Falcon 9 booster landing profile by ZLSA design.

Falcon 9 booster landing profile by ZLSA design.

Landing a booster is a tricky problem, but the engineering approach brought a solution.  Parachutes were quickly dismissed after the first few launches – even if they brought the booster back safely, same as the Space Shuttle boosters, recovery from sea was going to be difficult, and refurbishment of a water-damaged engine adds more technical challenges.  Instead, the booster was considered as a reverse pendulum, same as a Segway.  A bottom-heavy tube which can tilt the engine to reorient itself, along with gridfins and thrusters to steer, the problem becomes one of controlling the falling booster towards a designated point.  You can now test individual elements of this, eventually trying them out on live missions, effectively getting the customer to pay for your development .

He also brought development practices common to the software industry, which Tim Urban writes about (see above).  E.g. What’s the minimal product we need to get to the next step?  What can we change to improve efficiency, accuracy?  SpaceX also have some amazing, lesser known players like Gwynne Shotwell, Hans Koenigsmann and Tom Mueller.  Those three are experts in dealing with the business, the assurance and the engine design, but they also effectively communicate their role towards the company’s mission, as well as evangelise about the mission itself.

Space as personal inspiration

The December 2015 launch and landing was the culmination of this development: to send a rocket up, deliver a satellite, and then land the booster back on a pad.  I watched it live, and it was much more exciting than any sporting event.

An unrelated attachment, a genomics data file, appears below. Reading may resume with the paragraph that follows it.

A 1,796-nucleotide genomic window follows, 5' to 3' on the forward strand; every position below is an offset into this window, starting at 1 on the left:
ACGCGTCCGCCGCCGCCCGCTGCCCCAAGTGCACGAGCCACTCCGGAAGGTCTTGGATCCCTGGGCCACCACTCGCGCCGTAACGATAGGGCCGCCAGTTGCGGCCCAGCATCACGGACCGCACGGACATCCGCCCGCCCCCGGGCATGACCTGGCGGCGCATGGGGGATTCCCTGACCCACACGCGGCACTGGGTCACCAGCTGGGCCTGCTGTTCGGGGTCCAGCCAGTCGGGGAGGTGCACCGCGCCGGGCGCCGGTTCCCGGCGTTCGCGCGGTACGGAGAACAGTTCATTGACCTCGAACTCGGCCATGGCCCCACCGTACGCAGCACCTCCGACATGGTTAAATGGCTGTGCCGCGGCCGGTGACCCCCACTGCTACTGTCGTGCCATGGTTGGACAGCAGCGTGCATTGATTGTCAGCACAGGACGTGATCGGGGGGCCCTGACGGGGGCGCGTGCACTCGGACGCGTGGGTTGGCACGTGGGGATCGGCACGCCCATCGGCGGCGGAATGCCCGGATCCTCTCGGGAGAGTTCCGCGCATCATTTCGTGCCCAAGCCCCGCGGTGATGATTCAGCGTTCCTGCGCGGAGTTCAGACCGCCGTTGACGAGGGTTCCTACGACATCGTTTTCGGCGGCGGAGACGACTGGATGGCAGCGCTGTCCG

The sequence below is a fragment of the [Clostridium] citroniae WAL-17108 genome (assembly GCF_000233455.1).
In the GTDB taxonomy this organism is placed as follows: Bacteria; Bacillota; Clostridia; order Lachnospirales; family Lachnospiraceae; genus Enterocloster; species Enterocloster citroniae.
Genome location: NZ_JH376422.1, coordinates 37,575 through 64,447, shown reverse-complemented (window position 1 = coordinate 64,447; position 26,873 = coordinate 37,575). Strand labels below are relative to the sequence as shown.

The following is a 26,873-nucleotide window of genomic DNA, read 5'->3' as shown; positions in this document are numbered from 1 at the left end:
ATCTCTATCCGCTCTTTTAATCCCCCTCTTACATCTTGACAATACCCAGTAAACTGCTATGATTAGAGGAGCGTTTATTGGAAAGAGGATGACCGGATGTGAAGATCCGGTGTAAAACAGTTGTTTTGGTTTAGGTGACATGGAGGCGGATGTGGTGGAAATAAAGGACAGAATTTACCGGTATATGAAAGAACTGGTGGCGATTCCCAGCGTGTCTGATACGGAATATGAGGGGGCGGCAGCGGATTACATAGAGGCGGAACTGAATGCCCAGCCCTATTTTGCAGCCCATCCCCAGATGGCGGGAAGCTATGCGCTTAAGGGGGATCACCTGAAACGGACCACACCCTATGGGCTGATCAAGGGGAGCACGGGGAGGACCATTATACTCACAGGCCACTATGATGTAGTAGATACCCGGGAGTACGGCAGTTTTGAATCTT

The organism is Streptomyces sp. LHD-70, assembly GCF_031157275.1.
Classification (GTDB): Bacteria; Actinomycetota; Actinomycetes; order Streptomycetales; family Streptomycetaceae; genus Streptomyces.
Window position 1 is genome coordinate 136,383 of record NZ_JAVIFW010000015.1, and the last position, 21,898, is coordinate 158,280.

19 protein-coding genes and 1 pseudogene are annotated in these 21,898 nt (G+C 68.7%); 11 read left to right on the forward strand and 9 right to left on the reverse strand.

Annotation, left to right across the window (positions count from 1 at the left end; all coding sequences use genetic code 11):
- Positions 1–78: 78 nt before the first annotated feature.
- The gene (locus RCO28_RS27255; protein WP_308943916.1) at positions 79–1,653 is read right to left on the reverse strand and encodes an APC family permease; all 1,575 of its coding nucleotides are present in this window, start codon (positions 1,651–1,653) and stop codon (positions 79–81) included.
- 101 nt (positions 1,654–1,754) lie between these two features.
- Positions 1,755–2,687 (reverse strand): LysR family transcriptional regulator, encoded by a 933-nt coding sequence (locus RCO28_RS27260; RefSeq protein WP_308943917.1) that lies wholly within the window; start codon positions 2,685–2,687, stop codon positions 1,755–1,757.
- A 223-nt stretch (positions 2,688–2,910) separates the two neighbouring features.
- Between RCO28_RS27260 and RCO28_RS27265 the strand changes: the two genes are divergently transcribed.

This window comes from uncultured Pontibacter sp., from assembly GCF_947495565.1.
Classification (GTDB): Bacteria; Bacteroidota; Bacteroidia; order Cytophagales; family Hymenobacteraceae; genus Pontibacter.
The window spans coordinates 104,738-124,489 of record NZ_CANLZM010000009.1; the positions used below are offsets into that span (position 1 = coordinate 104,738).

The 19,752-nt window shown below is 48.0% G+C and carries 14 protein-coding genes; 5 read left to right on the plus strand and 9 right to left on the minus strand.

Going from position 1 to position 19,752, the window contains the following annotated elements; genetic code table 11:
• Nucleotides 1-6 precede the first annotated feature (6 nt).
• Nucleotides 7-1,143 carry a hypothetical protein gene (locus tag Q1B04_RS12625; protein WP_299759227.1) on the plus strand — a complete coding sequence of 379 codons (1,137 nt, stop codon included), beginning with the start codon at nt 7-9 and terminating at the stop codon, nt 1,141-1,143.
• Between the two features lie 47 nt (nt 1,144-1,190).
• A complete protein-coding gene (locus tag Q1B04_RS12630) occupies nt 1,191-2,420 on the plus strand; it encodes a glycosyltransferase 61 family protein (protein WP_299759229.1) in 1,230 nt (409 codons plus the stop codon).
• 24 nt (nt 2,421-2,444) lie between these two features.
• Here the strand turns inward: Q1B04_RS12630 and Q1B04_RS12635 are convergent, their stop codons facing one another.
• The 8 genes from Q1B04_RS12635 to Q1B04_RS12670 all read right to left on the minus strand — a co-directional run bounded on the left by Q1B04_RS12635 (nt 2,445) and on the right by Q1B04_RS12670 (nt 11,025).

Piggers going all the way this year!

The Oatmeal: Piggers

Your chosen sporting team can win the European Championship, the Ashes or the Superbowl one year, but that’s it, there’s nothing more than that but to do the same again the following season.  There are moments of excitement, to be sure, and more often than not there’s disappointement, but there’s no end goal, no progress.  That’s partly why I got fed up with sport as a teenager, it was an abstract, transitory sense of achievement that I’d just gained by choosing a particular team to support.

But when I saw that rocket land back on the pad, it hit me that it could not be undone.  It wasn’t going to just be “great, let’s tune in next week and see if they land another or it blows up spectacularly.”  It represented a massive step in reusable technologies, to reduce the cost of sending stuff up and exploring space.  We subsequently saw them continue to perfect the landings, both on land and on sea.  There were mistakes and accidents, but they learned from those and continued to refine the rocket.

I’ve watched most of the launches since then, sometimes out of a sense of habit, much the same as turning up for an unimportant game on a drizzly November tuesday evening.  More often though, it’s because there’s something new, a milestone like landing on a barge or reusing a booster – once, twice, three times.  Or minor changes such as moving from Aluminium to Titanium gridfins.  There were new sights as well, spectacular camera footage from the booster itself and from the ground, some tense moments during landings.  For example the gridfin upgrade came after a spectacular hot reentry where we could see part of the gridfins melting as the booster came back.  Another spiralled out of control, only to “land” in the sea, sitting awkwardly off Port Canaveral.